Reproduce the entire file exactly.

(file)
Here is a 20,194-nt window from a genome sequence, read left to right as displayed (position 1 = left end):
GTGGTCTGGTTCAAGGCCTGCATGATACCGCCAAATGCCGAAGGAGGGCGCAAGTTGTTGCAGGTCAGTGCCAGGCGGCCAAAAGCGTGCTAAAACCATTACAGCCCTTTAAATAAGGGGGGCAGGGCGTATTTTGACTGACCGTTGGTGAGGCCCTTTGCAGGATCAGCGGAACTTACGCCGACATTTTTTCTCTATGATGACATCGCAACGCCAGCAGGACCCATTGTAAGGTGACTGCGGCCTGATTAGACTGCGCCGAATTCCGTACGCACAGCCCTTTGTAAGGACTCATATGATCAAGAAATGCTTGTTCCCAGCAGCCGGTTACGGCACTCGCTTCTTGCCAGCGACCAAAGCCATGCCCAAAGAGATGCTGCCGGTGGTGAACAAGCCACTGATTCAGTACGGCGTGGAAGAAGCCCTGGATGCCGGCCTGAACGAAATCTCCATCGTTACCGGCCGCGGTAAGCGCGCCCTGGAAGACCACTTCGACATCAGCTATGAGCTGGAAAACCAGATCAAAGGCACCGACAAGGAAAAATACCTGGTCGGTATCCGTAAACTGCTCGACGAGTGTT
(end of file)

Here is a 20,194-nt window from a genome sequence, read left to right as displayed (position 1 = left end):
GTGGTCTGGTTCAAGGCCTGCATGATACCGCCAAATGCCGAAGGAGGGCGCAAGTTGTTGCAGGTCAGTGCCAGGCGGCCAAAAGCGTGCTAAAACCATTACAGCCCTTTAAATAAGGGGGGCAGGGCGTATTTTGACTGACCGTTGGTGAGGCCCTTTGCAGGATCAGCGGAACTTACGCCGACATTTTTTCTCTATGATGACATCGCAACGCCAGCAGGACCCATTGTAAGGTGACTGCGGCCTGATTAGACTGCGCCGAATTCCGTACGCACAGCCCTTTGTAAGGACTCATATGATCAAGAAATGCTTGTTCCCAGCAGCCGGTTACGGCACTCGCTTCTTGCCAGCGACCAAAGCCATGCCCAAAGAGATGCTGCCGGTGGTGAACAAGCCACTGATTCAGTACGGCGTGGAAGAAGCCCTGGATGCCGGCCTGAACGAAATCTCCATCGTTACCGGCCGCGGTAAGCGCGCCCTGGAAGACCACTTCGACATCAGCTATGAGCTGGAAAACCAGATCAAAGGCACCGACAAGGAAAAATACCTGGTCGGTATCCGTAAACTGCTCGACGAGTGTT